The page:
Infrared Sensitivity in Snakes (C/N)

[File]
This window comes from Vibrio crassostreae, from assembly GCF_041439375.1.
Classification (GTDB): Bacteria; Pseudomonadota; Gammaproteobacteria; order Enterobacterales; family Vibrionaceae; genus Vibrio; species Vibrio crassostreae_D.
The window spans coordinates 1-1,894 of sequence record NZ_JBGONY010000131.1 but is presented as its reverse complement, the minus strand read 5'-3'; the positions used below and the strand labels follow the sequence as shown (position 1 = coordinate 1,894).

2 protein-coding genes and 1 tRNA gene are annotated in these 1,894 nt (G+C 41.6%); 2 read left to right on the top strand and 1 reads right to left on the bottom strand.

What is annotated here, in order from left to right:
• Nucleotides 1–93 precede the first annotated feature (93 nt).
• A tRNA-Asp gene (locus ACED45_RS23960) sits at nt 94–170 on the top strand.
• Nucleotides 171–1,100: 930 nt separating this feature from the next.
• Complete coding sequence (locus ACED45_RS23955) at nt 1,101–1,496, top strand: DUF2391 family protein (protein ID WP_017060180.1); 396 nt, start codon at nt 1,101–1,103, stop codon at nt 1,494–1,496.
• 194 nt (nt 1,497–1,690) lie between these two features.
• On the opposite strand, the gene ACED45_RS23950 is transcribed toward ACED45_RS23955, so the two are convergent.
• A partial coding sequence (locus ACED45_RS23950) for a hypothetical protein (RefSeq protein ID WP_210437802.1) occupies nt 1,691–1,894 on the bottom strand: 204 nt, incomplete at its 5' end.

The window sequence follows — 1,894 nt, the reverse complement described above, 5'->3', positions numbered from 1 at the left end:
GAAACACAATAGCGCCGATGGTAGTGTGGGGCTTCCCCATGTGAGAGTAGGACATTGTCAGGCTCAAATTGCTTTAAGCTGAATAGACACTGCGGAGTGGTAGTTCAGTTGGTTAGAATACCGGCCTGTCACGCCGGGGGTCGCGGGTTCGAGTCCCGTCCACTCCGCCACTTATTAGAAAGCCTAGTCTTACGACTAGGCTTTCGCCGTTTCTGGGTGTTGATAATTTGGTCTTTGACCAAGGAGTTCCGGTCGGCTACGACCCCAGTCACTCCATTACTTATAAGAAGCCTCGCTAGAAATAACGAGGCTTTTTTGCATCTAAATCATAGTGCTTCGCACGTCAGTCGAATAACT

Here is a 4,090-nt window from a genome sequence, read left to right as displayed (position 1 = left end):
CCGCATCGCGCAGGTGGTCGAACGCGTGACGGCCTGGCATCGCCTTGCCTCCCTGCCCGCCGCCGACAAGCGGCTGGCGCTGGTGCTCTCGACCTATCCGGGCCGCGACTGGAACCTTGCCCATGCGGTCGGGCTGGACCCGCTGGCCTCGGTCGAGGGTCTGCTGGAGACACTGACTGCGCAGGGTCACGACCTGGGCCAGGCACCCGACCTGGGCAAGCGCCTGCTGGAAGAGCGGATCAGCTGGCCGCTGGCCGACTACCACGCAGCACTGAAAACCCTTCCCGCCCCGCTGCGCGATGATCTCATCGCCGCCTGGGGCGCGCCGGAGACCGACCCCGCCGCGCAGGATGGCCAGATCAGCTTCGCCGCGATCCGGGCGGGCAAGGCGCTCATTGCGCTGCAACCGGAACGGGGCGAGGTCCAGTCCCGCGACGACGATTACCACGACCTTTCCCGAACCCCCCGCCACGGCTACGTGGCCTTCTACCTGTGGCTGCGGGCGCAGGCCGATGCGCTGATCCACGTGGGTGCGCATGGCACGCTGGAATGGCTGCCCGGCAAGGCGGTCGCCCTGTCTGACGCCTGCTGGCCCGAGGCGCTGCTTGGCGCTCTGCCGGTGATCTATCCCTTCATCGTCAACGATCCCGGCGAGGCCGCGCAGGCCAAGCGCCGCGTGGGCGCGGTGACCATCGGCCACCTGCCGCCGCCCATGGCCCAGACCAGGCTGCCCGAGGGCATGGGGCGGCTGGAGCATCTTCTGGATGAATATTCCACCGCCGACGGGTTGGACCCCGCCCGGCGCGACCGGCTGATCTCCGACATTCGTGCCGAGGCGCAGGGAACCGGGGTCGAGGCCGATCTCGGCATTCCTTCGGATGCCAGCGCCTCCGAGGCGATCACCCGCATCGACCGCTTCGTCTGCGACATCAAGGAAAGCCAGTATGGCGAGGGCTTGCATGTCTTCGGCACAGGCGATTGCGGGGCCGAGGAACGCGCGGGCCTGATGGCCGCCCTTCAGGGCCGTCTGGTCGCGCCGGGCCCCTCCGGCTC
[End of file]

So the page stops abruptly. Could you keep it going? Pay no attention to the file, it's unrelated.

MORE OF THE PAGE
One of the best-known biological features of snakes is their ability to sense infrared thermal radiation, essentially allowing them to “see” radiant heat in their environment, including in other living creatures; even a blind snake is able to see infrared. Pit vipers, pythons, and some boas have infrared-sensitive receptors in deep grooves on the snout, which they use largely to hunt their prey, warm-blooded mammals. It was previously thought that these organs evolved primarily for prey detection, but recent evidence suggests that it was used for thermoregulation and predator detection–to allow the animal to find sources of heat without which its body could not function, and to avoid animals that would eat them, rather than to find animals that they could eat. This means that the infrared receptors are more general-purpose than previously thought.